Tearing Down Skyscrapers for Interstate Highways

In reading the second half of Too Big to Know, one very important message shone bright – that the nature of science is changing, and so, our outlets for science must change with it. I believe that, with the formation of the scientific internet, that major scientific print publications must switch to the web or be left behind.

I believe such a dramatic shift must occur for three main reasons – firstly, that such a change would quicken the publication process, and thus the scientific process, significantly; secondly, that such a medium would allow for a bi-directional flow of information, thus improving the speed of discussion, iteration, and scientific advancement; and finally, that such a change would allow researchers and scientists to harness the massive untapped potential of amateur scholars.

Currently, research and publication is severely hindered by the speed of print. Whereas an article could be published instantly on the internet, a print publication can take multitudes longer. Victor Henning, creator of Mendeley, an online publication sharing platform, aptly states the problem in saying “if I’m writing a paper today it takes a year to get it peer reviewed and another year to get it published”. The fact that it takes two years in order for modern information to get to its consumers makes the entire process prohibitively expensive in terms of progress. Conversely, Mendeley, as previously mentioned, allows for immediate publication and discussion – a huge perk to the scientific community, as shown by its “450,000 registered users and 33 million articles” a mere twenty months after its conception.

However, as if the fact that this information gets to the populace immediately weren’t enough, an online publishing platform would also allow for immediate fact-checking, criticism, and further progress. This is fantastic, because it allows for immediate feedback and development, as opposed to the long and arduous process of print publication. As witnessed in Deolalikar’s proof of P = NP, “within two days, Delolalikar’s paper suffered the fate of prior attempts … both armchair and professional math pundits proceeded to tear it apart in comments sections and subsequent blgo posts, finding major flaws.” Had Delolalikar’s paper been published via print, not only would it have taken years to enter the public sphere, but upon entry, it would have taken years further in order for a formal response to be published. Rather, we skip these four plus years of peer review and bureaucracy, and instead directly enter the meat of the matter.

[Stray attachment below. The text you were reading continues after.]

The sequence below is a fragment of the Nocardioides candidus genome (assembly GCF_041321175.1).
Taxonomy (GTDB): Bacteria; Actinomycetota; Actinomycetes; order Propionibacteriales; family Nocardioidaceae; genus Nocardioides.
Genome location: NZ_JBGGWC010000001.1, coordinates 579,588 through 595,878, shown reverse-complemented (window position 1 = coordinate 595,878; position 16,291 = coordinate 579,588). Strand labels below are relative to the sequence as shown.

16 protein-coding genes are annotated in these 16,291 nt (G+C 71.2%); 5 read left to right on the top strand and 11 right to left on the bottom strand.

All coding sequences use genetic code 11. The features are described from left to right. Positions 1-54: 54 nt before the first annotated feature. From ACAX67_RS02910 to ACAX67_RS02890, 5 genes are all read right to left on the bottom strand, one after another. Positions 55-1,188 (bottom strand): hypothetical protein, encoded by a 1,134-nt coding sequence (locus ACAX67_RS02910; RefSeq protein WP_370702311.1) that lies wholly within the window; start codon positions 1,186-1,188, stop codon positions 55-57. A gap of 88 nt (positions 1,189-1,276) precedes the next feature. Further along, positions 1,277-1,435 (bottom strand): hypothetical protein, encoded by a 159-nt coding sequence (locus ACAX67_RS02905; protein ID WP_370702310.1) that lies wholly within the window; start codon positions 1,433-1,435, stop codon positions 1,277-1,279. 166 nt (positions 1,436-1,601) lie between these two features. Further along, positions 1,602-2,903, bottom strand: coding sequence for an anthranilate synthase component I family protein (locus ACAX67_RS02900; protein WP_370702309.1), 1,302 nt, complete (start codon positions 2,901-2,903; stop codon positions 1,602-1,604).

But wait, there’s more! This process also allows for immediate and organic collaboration with hundreds, if not thousands, of interested scholars. While they may be amateurs, the probing minds of this horde strictly outperform the handful of brilliant minds belonging to peers and colleagues. While these amateurs may not be breaking any new ground or establishing any new theories, this teeming mass is more than happy to fact-check every last detail. Albeit with a slightly disappointed connotation, Weinberg puts it succintly: “These amateurs are not tearing down the wall of credentials within which the scientific community lives. They are extending the apparatus of science.” It would be foolish to let such a powerful resource go to waste.

I made a city metaphor in previous blog posts, describing the science of old as a city built tall and narrow, and the internet as one built flat and wide. To return to that metaphor, this shift would be the equivalent of taking a tower-top restaurant with elevators slow to rise, and swapping it out with a huge drive-through on an even bigger highway. Sure, it’s a little less fancy, but the tradeoff in throughput makes it more than worth it.

Close and Distant Reading

In the history of humankind, there’s only been a very brief span in which individuals could be well-read enough to be familiar with every book written; this happened so long ago that the concept today seems completely ridiculous and laughable. Since that time, we have constantly struggled with which books to read in our limited time, a distinctly human condition.

However, in the past 30 years or so, we’ve made a new advancement, in our ability to aggregate and analyze huge quantities of books. This art of “distant reading” allows for understanding to be drawn from millions of books at once, but brings forth another dilemma.: do we read a hundred books closely, or a million books distantly? It’s a difficult question to answer, but I’ll do my best to briefly explore it in the next 500 words.